As I touched on in my roundup of the must-see films set to screen during this year’s Sundance Film Festival, there are many titles to choose from, but in looking over the ten films I am most looking forward to seeing I realized my interest is centered around character driven narratives (both funny and dramatic) and documentaries with their roots in music (no surprise there.) Of course with a full week at the festival, I am aiming to take in as many movies as I can, but these were the ten that stayed at the top of my list as I revised (and revised) my schedule.
From actors I have had my eye on to compelling stories that grabbed my attention, keep your browsers bookmarked to FSR as I review each of these films and discover whether I was right (or wrong) with my choices here.
The phrase, “Were you raised by wolves?” sounds like it may not be too far from how Ellis Whitman (Graham Phillips) grew up with his out-there mother (Vera Famiga) and faux father figure, Goat Man (David Duchovny.) But at fifteen Ellis decides to trade laid back deserts for an uptight prep school and the question isn’t so much how will he adapt to this new environment, but why he wanted this sudden change of scenery in the first place. Phillips is accompanied by an impressive cast (including Keri Russell and Modern Family’s Ty Burrell as the parental figures on the other side of the coin), but really, you had me at Duchovny playing someone known as “Goat Man.”
Paul Dano first grabbed my attention in as the voluntarily mute brother in Little Miss Sunshine followed by an unsettling performance in There Will Be Blood, supporting roles that never quite left my mind and had me anxiously awaiting the moment he would take the reigns and lead a film. For Ellen may sound like a story we have seen before (deadbeat musician dad who is forced to grow up), but with Dano at the helm I am sure his performance as a father suddenly forced to care will be anything but what we may have seen before.
Celeste and Jesse Forever
Written by Rashida Jones and Will McCormack, Celeste and Jesse Forever looks to explore what happens after you marry your high school sweetheart – and eventually decide to divorce them. Jones plays Celeste while funnyman Andy Samberg takes on his a more serious leading man role as Jesse as the two navigate the waters of not only ending a marriage, but a relationship that everyone in their lives had come to know them by. It should be interesting to see not only Samberg’s performance, but also how Jones and McCormack do as first time writers.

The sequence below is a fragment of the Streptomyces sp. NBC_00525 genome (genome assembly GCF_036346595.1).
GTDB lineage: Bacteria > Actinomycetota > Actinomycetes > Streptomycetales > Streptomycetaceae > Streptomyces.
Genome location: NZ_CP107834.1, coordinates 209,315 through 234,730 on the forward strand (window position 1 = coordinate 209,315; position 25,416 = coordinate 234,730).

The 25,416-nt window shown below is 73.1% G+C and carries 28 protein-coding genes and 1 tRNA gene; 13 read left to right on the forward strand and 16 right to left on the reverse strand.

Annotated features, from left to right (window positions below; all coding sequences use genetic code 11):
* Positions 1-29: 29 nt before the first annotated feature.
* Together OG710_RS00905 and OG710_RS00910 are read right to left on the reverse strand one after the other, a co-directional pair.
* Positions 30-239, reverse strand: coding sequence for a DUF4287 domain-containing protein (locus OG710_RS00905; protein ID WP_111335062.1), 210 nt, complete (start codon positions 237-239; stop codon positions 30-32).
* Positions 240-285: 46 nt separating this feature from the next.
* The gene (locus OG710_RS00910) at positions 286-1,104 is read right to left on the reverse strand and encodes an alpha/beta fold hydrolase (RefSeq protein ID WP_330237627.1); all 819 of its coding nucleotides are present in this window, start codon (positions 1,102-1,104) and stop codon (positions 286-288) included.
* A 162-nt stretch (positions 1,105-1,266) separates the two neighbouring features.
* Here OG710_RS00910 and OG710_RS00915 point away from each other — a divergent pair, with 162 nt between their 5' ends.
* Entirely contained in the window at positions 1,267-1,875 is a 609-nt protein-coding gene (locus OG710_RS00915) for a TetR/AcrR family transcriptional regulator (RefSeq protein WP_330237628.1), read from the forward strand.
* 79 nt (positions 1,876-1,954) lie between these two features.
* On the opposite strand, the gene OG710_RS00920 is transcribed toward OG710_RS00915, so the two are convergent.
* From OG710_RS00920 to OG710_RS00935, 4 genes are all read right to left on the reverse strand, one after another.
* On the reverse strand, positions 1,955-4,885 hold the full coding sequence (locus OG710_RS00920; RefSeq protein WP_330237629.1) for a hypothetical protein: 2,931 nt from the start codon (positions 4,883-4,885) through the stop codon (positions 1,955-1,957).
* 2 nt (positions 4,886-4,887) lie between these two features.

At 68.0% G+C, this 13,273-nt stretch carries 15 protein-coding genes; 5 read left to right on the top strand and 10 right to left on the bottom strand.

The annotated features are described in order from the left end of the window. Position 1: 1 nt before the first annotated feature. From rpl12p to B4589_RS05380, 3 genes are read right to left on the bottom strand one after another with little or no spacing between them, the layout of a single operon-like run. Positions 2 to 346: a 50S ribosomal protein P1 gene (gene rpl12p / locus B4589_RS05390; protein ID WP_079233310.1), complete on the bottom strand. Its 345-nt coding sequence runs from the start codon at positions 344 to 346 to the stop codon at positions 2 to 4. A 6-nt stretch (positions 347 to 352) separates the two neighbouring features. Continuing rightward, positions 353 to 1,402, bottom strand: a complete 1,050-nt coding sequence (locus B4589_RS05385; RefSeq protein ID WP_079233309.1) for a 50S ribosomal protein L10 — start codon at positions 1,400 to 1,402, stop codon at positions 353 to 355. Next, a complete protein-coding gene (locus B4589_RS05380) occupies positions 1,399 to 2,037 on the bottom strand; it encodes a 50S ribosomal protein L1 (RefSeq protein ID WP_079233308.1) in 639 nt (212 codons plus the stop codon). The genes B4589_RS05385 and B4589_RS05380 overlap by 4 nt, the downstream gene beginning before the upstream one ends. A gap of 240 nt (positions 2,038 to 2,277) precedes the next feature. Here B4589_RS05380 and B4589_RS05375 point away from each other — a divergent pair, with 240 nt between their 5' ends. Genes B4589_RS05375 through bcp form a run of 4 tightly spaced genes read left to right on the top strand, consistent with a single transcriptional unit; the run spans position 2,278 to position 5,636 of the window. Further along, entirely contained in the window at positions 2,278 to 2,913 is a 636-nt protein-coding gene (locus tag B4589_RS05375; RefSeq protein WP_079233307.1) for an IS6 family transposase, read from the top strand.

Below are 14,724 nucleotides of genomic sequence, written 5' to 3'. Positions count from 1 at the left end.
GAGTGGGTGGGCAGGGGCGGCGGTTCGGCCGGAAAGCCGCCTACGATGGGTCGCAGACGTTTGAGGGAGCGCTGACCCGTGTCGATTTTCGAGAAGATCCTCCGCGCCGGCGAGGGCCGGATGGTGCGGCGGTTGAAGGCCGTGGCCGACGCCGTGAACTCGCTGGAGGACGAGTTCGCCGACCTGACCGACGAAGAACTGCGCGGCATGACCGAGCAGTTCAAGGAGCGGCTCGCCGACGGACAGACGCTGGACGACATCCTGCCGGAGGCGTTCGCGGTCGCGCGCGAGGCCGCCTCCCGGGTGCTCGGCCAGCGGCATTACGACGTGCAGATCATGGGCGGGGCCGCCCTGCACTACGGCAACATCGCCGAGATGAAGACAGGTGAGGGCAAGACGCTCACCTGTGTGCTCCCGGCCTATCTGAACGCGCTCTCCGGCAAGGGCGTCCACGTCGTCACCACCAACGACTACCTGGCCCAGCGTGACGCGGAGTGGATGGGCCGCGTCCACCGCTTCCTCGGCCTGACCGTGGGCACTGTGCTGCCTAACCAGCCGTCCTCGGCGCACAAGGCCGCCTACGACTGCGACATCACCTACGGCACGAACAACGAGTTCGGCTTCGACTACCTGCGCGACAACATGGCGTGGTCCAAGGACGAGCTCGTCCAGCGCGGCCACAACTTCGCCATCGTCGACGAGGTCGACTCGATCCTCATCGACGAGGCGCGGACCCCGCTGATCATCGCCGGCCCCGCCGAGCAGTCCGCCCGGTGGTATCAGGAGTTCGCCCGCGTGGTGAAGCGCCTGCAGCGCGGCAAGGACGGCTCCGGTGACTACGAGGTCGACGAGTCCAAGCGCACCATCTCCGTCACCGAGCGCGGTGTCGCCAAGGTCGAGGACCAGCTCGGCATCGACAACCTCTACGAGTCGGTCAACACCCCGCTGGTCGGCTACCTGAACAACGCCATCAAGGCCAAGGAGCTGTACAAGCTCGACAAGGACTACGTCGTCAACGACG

Eli (Jesse Eisenberg) just wants to play the piano. Unfortunately, his addict of a mother (Melissa Leo) makes that dream a difficult one to realize when her drug-addled antics continuously get in his way. When Eli decides it is time to get his mother some help, he is taken hostage by two of her drug dealers (Tracy Morgan and Isiah Whitlock.) Eisenberg has proven he is a good straight man in comedies where things begin to spin out of control (see: Zombieland) and I am looking forward to seeing him play off Leo and Morgan in this madcap adventure.
Shut Up and Play the Hits
“When you start a band, do you imagine how it will end?” The trailer for Shut Up and Play the Hits, the documentary that follows LCD Soundsystem as they prepare for their final performance, gets right to the heart of the matter: what is it like when you consciously decide to end things (rather than having them end suddenly)? Is it better to control that fate or to have it suddenly trust upon you? While I am a fan of the band, I am more interested in finding out what brought them to such a momentous decision and what happens as that decision is carried out.